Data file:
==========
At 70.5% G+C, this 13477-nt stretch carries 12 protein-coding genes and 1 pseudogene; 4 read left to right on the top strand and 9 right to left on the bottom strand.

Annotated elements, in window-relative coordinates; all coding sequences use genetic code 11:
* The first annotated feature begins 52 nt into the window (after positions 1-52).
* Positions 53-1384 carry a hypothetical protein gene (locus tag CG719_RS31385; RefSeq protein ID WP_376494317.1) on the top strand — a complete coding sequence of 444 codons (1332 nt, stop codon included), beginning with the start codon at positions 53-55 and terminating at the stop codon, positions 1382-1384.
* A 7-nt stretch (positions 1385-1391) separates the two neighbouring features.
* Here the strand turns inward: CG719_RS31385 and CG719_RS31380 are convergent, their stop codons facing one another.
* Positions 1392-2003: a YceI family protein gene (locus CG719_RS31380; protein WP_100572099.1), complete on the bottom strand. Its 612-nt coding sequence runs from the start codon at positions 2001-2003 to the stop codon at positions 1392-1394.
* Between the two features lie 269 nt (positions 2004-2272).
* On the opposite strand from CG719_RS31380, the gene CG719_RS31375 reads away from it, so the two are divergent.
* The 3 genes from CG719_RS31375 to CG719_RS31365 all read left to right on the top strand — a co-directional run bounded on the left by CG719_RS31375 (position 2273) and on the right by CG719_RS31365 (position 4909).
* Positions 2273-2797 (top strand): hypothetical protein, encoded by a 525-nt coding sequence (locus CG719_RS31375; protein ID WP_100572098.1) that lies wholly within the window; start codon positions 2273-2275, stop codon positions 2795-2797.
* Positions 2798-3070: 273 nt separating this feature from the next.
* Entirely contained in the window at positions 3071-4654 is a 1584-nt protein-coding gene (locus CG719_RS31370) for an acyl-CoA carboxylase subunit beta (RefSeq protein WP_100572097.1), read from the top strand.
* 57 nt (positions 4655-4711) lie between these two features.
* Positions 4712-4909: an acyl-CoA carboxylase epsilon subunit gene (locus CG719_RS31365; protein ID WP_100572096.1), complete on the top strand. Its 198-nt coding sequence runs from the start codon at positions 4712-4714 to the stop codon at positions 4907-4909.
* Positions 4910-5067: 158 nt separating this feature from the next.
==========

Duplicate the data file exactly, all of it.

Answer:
At 70.5% G+C, this 13477-nt stretch carries 12 protein-coding genes and 1 pseudogene; 4 read left to right on the top strand and 9 right to left on the bottom strand.

Annotated elements, in window-relative coordinates; all coding sequences use genetic code 11:
* The first annotated feature begins 52 nt into the window (after positions 1-52).
* Positions 53-1384 carry a hypothetical protein gene (locus tag CG719_RS31385; RefSeq protein ID WP_376494317.1) on the top strand — a complete coding sequence of 444 codons (1332 nt, stop codon included), beginning with the start codon at positions 53-55 and terminating at the stop codon, positions 1382-1384.
* A 7-nt stretch (positions 1385-1391) separates the two neighbouring features.
* Here the strand turns inward: CG719_RS31385 and CG719_RS31380 are convergent, their stop codons facing one another.
* Positions 1392-2003: a YceI family protein gene (locus CG719_RS31380; protein WP_100572099.1), complete on the bottom strand. Its 612-nt coding sequence runs from the start codon at positions 2001-2003 to the stop codon at positions 1392-1394.
* Between the two features lie 269 nt (positions 2004-2272).
* On the opposite strand from CG719_RS31380, the gene CG719_RS31375 reads away from it, so the two are divergent.
* The 3 genes from CG719_RS31375 to CG719_RS31365 all read left to right on the top strand — a co-directional run bounded on the left by CG719_RS31375 (position 2273) and on the right by CG719_RS31365 (position 4909).
* Positions 2273-2797 (top strand): hypothetical protein, encoded by a 525-nt coding sequence (locus CG719_RS31375; protein ID WP_100572098.1) that lies wholly within the window; start codon positions 2273-2275, stop codon positions 2795-2797.
* Positions 2798-3070: 273 nt separating this feature from the next.
* Entirely contained in the window at positions 3071-4654 is a 1584-nt protein-coding gene (locus CG719_RS31370) for an acyl-CoA carboxylase subunit beta (RefSeq protein WP_100572097.1), read from the top strand.
* 57 nt (positions 4655-4711) lie between these two features.
* Positions 4712-4909: an acyl-CoA carboxylase epsilon subunit gene (locus CG719_RS31365; protein ID WP_100572096.1), complete on the top strand. Its 198-nt coding sequence runs from the start codon at positions 4712-4714 to the stop codon at positions 4907-4909.
* Positions 4910-5067: 158 nt separating this feature from the next.